Increased Incomes for Labor

The second great evil, that of insufficient income for the majority, can be removed only by providing the workers with more income. This means not only universal living wages, but the opportunity of obtaining something more than that amount for all who are willing to work hard and faithfully. All the other measures for labor betterment recommended in the preceding pages would likewise contribute directly or indirectly to a more just distribution of wealth in the interest of the laborer.

Abolition and Control of Monopolies

For the third evil mentioned above, excessive gains by a small minority of privileged capitalists, the main remedies are prevention of monopolistic control of commodities, adequate government regulation of such public service monopolies as will remain under private operation, and heavy taxation of incomes, excess profits and inheritances. The precise methods by which genuine competition may be restored and maintained among businesses that are naturally competitive, cannot be discussed here; but the principle is clear that human beings cannot be trusted with the immense opportunities for oppression and extortion that go with the possession of monopoly power. That the owners of public service monopolies should be restricted by law to a fair or average return on their actual investment, has long been a recognized principle of the courts, the legislatures, and public opinion. It is a principle which should be operative in competitive enterprises likewise, with the qualification that something more than the average rate of return should be allowed to men who exhibit exceptional efficiency. However, good public policy, as well as equity, demands that these exceptional business men share the fruits of their efficiency with the consumer in the form of lower prices. The man who utilizes his ability to produce cheaper than his competitors for the purpose of exacting from the public as high a price for his product as is necessary for the least efficient business man, is a menace rather than a benefit to industry and society.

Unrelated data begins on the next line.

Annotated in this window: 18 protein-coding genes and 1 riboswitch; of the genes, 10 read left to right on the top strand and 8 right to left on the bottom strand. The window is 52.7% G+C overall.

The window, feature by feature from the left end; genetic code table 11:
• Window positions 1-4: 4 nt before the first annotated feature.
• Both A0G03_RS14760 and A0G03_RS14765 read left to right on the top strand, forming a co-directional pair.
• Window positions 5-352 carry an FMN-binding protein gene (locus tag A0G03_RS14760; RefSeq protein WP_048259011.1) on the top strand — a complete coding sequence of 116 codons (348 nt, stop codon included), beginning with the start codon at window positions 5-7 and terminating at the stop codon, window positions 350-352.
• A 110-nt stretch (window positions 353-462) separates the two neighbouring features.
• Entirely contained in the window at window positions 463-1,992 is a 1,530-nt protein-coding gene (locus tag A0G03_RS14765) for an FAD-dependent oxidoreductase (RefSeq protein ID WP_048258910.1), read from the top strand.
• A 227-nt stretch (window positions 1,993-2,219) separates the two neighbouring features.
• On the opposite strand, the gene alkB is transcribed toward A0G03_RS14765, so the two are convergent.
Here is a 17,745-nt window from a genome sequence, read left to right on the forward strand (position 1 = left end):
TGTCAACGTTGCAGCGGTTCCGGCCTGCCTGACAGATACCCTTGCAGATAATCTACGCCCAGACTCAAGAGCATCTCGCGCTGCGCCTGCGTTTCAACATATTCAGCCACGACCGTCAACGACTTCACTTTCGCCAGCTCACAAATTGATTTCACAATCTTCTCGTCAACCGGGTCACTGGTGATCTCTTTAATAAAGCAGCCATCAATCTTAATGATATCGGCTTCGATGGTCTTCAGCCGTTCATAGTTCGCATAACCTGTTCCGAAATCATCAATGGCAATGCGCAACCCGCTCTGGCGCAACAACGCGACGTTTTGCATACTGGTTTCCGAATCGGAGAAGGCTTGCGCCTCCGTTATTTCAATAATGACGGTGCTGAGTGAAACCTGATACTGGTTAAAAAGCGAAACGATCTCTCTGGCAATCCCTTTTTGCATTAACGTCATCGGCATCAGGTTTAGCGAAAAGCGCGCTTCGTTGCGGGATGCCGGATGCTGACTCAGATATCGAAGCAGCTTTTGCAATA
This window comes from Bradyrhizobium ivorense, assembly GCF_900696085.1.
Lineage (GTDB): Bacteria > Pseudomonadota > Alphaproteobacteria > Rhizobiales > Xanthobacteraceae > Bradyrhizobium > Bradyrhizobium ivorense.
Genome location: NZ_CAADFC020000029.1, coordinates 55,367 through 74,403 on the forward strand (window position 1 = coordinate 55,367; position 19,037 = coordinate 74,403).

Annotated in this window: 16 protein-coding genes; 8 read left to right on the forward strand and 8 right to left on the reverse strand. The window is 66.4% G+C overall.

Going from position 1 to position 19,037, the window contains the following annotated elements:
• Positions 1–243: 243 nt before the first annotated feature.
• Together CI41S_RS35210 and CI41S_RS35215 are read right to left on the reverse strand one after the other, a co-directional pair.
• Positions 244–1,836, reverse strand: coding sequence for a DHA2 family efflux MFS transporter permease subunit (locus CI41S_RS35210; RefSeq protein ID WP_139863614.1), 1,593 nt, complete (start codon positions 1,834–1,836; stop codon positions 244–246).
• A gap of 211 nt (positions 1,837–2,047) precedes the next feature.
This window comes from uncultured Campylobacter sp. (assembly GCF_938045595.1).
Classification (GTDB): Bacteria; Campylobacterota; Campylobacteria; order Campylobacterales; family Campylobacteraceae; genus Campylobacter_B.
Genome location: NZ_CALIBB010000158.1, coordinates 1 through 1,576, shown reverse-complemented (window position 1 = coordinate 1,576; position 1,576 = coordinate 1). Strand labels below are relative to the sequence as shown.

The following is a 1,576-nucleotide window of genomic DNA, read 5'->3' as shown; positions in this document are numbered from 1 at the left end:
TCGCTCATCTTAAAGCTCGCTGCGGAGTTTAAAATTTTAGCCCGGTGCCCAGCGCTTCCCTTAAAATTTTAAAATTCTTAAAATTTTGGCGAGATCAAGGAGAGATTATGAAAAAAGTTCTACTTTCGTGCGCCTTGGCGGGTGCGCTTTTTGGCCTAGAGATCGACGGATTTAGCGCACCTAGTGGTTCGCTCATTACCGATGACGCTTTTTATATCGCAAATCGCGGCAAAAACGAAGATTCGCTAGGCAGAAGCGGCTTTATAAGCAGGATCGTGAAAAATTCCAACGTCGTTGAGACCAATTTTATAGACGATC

Our immense war debt constitutes a particular reason why incomes and excess profits should continue to be heavily taxed. In this way two important ends will be attained: the poor will be relieved of injurious tax burdens, and the small class of specially privileged capitalists will be compelled to return a part of their unearned gains to society.

A New Spirit a Vital Need

“Society,” said Pope Leo XIII, “can be healed in no other way than by a return to Christian life and Christian institutions.” The truth of these words is more widely perceived to-day than when they were written, more than twenty -seven years ago. Changes in our economic and political systems will have only partial and feeble efficiency if they be not reinforced by the Christian view of work and wealth. Neither the moderate reforms advocated in this paper, nor any other program of betterment or reconstruction will prove reasonably effective without a reform in the spirit of both labor and capital. The laborer must come to realize that he owes his employer and society an honest day’s work in return for a fair wage, and that conditions cannot be substantially improved until he roots out the desire to get a maximum of return for a minimum of service. The capitalist must likewise get a new viewpoint. He needs to learn the long-forgotten truth that wealth is stewardship, that profit-making is not the basic justification of business enterprise, and that there are such things as fair profits, fair interest and fair prices. Above and before all, he must cultivate and strengthen within his mind the truth which many of his class have begun to grasp for the first time during the present war; namely, that the laborer is a human being, not merely an instrument of production; and that the laborer’s right to a decent livelihood is the first moral charge upon industry. The employer has a right to get a reasonable living out of his business, but he has no right to interest on his investment until his employees have obtained at least living wages. This is the human and Christian, in contrast to the purely commercial and pagan, ethics of industry.